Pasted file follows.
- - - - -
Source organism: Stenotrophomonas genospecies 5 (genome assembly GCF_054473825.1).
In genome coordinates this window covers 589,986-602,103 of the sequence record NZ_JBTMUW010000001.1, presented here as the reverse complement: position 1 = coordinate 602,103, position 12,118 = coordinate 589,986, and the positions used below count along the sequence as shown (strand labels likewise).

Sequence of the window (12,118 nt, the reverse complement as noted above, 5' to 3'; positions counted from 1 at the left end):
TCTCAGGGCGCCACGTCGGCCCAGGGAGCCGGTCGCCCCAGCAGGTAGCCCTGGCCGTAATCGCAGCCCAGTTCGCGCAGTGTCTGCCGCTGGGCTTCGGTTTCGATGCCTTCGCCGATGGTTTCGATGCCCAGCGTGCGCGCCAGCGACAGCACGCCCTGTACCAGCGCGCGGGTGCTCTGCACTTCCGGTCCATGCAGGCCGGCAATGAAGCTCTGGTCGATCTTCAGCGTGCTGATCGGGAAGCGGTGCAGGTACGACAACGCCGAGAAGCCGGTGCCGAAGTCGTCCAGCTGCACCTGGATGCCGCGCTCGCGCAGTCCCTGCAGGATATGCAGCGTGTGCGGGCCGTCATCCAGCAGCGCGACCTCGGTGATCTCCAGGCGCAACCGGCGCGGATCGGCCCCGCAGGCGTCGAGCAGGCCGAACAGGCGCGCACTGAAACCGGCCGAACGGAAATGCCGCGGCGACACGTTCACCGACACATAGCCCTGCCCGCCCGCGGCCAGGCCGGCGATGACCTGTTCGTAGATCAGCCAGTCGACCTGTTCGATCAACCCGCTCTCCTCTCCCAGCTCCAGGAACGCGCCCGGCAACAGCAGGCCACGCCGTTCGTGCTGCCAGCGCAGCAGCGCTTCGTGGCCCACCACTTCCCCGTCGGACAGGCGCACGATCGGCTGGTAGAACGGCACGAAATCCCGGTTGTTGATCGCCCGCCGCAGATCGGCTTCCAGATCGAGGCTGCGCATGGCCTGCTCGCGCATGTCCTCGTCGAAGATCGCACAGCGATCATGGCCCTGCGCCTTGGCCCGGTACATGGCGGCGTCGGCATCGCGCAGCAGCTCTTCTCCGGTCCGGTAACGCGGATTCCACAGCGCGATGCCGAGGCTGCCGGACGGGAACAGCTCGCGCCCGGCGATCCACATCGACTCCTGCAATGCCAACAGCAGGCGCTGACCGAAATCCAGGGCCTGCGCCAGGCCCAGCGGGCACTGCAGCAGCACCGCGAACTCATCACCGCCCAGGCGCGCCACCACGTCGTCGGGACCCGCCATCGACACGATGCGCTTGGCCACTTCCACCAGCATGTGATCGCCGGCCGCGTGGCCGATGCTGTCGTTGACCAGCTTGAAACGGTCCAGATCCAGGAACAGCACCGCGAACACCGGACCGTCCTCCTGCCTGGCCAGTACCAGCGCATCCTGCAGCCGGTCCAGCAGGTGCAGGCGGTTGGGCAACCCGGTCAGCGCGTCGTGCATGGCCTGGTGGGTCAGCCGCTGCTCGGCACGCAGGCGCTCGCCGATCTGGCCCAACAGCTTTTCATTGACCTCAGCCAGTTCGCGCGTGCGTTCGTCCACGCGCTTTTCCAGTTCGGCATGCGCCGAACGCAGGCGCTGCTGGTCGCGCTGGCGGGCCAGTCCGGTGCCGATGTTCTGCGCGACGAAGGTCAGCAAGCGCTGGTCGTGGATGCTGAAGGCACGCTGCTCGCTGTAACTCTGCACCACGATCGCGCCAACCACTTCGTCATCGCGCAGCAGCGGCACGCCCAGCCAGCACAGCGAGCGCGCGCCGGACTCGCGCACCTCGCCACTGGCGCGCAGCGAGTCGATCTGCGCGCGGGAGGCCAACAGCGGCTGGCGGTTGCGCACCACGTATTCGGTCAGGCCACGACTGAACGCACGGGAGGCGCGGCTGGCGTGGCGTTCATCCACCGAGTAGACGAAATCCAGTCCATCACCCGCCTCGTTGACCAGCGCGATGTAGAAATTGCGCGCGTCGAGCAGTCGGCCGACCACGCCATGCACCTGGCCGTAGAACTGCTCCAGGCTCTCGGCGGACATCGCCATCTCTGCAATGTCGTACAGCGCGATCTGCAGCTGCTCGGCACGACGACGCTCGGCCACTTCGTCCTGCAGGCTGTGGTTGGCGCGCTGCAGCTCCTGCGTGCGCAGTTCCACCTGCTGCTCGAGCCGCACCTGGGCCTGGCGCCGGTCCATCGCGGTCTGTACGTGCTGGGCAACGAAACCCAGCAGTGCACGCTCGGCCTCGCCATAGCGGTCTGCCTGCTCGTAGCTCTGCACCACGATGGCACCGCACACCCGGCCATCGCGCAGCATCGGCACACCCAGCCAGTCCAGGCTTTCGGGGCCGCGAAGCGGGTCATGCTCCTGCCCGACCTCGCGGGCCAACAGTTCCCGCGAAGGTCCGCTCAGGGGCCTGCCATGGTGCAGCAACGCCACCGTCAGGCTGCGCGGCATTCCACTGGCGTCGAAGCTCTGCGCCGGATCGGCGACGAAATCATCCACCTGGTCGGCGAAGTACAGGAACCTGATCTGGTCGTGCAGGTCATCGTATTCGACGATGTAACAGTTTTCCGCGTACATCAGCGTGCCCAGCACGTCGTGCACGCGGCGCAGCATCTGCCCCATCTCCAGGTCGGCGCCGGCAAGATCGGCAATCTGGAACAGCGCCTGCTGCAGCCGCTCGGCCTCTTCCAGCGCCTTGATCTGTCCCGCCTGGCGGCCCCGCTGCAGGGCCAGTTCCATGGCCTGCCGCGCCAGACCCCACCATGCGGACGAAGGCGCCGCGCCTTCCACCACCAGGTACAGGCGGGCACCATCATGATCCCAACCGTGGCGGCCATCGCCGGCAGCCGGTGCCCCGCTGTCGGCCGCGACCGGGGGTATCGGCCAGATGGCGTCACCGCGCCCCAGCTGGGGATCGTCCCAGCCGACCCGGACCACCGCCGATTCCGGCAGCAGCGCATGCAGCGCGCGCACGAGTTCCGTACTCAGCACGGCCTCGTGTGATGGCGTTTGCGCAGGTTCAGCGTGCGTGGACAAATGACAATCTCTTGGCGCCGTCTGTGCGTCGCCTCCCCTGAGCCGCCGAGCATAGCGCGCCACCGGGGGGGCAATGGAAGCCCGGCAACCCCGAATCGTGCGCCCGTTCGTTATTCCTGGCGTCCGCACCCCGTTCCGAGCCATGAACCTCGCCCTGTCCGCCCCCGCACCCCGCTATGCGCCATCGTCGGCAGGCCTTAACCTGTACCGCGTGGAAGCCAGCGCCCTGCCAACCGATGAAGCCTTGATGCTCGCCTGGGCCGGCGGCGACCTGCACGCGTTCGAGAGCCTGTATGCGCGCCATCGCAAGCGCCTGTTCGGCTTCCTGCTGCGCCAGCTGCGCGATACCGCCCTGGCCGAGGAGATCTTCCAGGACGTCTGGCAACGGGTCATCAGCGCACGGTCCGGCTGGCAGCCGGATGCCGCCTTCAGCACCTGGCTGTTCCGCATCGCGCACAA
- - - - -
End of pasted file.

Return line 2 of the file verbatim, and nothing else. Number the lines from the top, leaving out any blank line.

In genome coordinates this window covers 589,986-602,103 of the sequence record NZ_JBTMUW010000001.1, presented here as the reverse complement: position 1 = coordinate 602,103, position 12,118 = coordinate 589,986, and the positions used below count along the sequence as shown (strand labels likewise).